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Management and Production: Location

Will be affected by:

  • labour
  • customers
  • suppliers
  • competition
  • legislation
  • infrastructure
  • environment
  • government
  • history/tradition
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Management and Production: Production Methods

Considerations before production begins:

  • plant layout
  • degree of automation
  • scale of production & method of production
  • types of quality control required

Choice of production method relies upon:

  • product being produced
  • size of the market
  • size of the business
  • finance available
  • technology available
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Management and Production: Production Methods 2

Job Production:

  • meet customer needs exactly
  • high quality product
  • complete flexibilty
  • added value
  • high production costs
  • slower process
  • difficult to gauge costs
  • can't benefit from economies of scale
  • hard to find, and more expensive to train and employ, labour

Batch Production:

  • some economies of scale
  • faster than job
  • flexible and can respond to the market
  • downtime between batches
  • idle stock so storage space may be needed
  • lower skill required, staff motivation decreased
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Management and Production: Production Methods 3

Flow Production:

  • economies of scale
  • standardised product
  • little downtime
  • allows complete pricing
  • lacks flexibility
  • high initial cost
  • requires lots of planning
  • whole process stops if line stops
  • fall in demand makes process uneconomical
  • lots of stock ties up in work-in-progress
  • low staff motivation due to unskilled, repetitive work
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Management and Production: Production Methods 4

Cell Production: teams responsible for the whole production process for  a given product operating together.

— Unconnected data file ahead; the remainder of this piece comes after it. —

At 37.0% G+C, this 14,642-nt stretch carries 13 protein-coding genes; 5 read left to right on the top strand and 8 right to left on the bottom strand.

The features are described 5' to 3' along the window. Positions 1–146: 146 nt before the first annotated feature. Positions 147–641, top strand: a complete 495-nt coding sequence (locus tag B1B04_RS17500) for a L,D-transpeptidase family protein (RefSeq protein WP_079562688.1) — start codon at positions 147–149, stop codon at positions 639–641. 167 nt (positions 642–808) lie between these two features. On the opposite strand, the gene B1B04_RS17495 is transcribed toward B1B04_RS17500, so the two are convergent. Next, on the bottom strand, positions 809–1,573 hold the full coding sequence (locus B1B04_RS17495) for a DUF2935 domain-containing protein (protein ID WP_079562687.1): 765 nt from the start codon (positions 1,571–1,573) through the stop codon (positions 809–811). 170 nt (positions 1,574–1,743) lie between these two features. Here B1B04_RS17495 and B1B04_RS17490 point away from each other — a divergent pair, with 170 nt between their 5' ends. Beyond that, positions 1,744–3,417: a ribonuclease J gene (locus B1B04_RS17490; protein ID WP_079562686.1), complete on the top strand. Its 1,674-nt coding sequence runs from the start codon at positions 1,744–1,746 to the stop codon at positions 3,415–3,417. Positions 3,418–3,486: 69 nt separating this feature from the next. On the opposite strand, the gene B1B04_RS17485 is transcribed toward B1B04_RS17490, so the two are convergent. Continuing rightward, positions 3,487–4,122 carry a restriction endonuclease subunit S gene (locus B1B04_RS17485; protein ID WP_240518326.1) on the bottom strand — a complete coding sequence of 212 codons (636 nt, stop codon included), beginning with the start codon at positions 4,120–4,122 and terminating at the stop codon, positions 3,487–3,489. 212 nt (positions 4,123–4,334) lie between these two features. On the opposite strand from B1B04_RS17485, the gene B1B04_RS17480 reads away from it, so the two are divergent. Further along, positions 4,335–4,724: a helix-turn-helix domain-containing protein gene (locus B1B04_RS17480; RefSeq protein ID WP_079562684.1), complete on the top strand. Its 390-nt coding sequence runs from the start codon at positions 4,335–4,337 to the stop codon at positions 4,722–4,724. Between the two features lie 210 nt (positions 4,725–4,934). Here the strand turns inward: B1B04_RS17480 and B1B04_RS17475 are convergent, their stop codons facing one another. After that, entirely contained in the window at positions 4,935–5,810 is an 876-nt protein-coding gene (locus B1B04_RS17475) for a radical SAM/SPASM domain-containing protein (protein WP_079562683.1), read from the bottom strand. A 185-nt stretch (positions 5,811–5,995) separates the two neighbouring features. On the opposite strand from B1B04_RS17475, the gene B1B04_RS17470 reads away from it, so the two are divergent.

• more pride and responsibilty, increased motivation
  • incentive to reduce waste, reducing costs
  • job rotation opportunities
  • expensive to implement
  • more complex plant layout
  • relies on teamwork
  • can be slower

Changing the method of production depends upon:

  • nature of the product
  • financial situation of the business
  • significance/importance of custmers and meeting their specific needs
  • degree of competition in the market
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Management and Production: Size of Production

Internal economies of scale:

  • bulk-buying
  • financial
  • technical
  • marketing
  • managerial
  • risk-bearing

Internal diseconomies of scale:

  • communication and span of control
  • alienation of staff
  • sense of belonging
  • co-ordination

External economies of scale

  • improved infrastructure
  • suppliers in close proximity
  • supply of skilled labour
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Management and Production: Planning for Production

  • To reduce waste
  • cope with demand

Resource to Order: buy resources once the order is made

Making to Order: materials are there but made to order

Making to Stock: make before orders are placed

Gannt Charts: horizontal bar charts

  • simple and easy to use
  • can be used to monitor progress
  • allows a firm to access a time fram
  • help determine resources
  • doesn't account of interdependencies between outputs

Push Scheduling: firm sets the end date from the earliest possible start date

Pull Scheduling: customer gives the end date and production is planned around that